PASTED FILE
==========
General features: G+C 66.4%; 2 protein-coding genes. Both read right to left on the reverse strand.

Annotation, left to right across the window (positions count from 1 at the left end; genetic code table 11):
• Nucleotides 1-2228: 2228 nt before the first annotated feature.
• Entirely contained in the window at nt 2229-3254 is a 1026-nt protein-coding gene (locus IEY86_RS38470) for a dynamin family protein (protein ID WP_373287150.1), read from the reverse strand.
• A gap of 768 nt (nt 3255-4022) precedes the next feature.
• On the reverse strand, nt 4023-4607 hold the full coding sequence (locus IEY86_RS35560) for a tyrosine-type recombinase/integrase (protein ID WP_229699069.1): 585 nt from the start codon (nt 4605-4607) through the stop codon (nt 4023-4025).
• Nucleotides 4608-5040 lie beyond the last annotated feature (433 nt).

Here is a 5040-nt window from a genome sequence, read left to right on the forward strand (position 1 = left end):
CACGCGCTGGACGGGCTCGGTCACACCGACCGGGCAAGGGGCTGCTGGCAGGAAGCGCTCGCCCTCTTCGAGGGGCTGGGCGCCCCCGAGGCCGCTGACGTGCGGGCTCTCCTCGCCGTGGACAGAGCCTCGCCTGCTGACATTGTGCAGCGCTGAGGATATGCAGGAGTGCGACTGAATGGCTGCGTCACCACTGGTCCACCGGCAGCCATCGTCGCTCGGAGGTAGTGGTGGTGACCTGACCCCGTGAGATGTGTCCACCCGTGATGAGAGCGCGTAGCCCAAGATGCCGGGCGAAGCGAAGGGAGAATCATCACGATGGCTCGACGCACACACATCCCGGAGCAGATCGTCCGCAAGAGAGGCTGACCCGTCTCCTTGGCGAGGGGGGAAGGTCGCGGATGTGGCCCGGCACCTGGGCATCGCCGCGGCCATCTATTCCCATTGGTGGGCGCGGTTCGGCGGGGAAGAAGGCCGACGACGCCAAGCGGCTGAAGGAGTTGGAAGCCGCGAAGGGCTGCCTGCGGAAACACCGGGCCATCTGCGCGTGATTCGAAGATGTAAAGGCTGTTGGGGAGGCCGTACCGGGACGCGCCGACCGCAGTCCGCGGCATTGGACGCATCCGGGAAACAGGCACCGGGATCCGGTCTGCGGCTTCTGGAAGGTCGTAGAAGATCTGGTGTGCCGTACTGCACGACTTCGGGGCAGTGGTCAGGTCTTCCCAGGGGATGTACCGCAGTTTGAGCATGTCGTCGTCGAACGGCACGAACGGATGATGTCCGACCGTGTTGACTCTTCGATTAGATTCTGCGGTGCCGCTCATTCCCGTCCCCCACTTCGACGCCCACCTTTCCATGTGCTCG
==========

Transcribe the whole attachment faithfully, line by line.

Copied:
General features: G+C 66.4%; 2 protein-coding genes. Both read right to left on the reverse strand.

Annotation, left to right across the window (positions count from 1 at the left end; genetic code table 11):
• Nucleotides 1-2228: 2228 nt before the first annotated feature.
• Entirely contained in the window at nt 2229-3254 is a 1026-nt protein-coding gene (locus IEY86_RS38470) for a dynamin family protein (protein ID WP_373287150.1), read from the reverse strand.
• A gap of 768 nt (nt 3255-4022) precedes the next feature.
• On the reverse strand, nt 4023-4607 hold the full coding sequence (locus IEY86_RS35560) for a tyrosine-type recombinase/integrase (protein ID WP_229699069.1): 585 nt from the start codon (nt 4605-4607) through the stop codon (nt 4023-4025).
• Nucleotides 4608-5040 lie beyond the last annotated feature (433 nt).

Here is a 5040-nt window from a genome sequence, read left to right on the forward strand (position 1 = left end):
CACGCGCTGGACGGGCTCGGTCACACCGACCGGGCAAGGGGCTGCTGGCAGGAAGCGCTCGCCCTCTTCGAGGGGCTGGGCGCCCCCGAGGCCGCTGACGTGCGGGCTCTCCTCGCCGTGGACAGAGCCTCGCCTGCTGACATTGTGCAGCGCTGAGGATATGCAGGAGTGCGACTGAATGGCTGCGTCACCACTGGTCCACCGGCAGCCATCGTCGCTCGGAGGTAGTGGTGGTGACCTGACCCCGTGAGATGTGTCCACCCGTGATGAGAGCGCGTAGCCCAAGATGCCGGGCGAAGCGAAGGGAGAATCATCACGATGGCTCGACGCACACACATCCCGGAGCAGATCGTCCGCAAGAGAGGCTGACCCGTCTCCTTGGCGAGGGGGGAAGGTCGCGGATGTGGCCCGGCACCTGGGCATCGCCGCGGCCATCTATTCCCATTGGTGGGCGCGGTTCGGCGGGGAAGAAGGCCGACGACGCCAAGCGGCTGAAGGAGTTGGAAGCCGCGAAGGGCTGCCTGCGGAAACACCGGGCCATCTGCGCGTGATTCGAAGATGTAAAGGCTGTTGGGGAGGCCGTACCGGGACGCGCCGACCGCAGTCCGCGGCATTGGACGCATCCGGGAAACAGGCACCGGGATCCGGTCTGCGGCTTCTGGAAGGTCGTAGAAGATCTGGTGTGCCGTACTGCACGACTTCGGGGCAGTGGTCAGGTCTTCCCAGGGGATGTACCGCAGTTTGAGCATGTCGTCGTCGAACGGCACGAACGGATGATGTCCGACCGTGTTGACTCTTCGATTAGATTCTGCGGTGCCGCTCATTCCCGTCCCCCACTTCGACGCCCACCTTTCCATGTGCTCG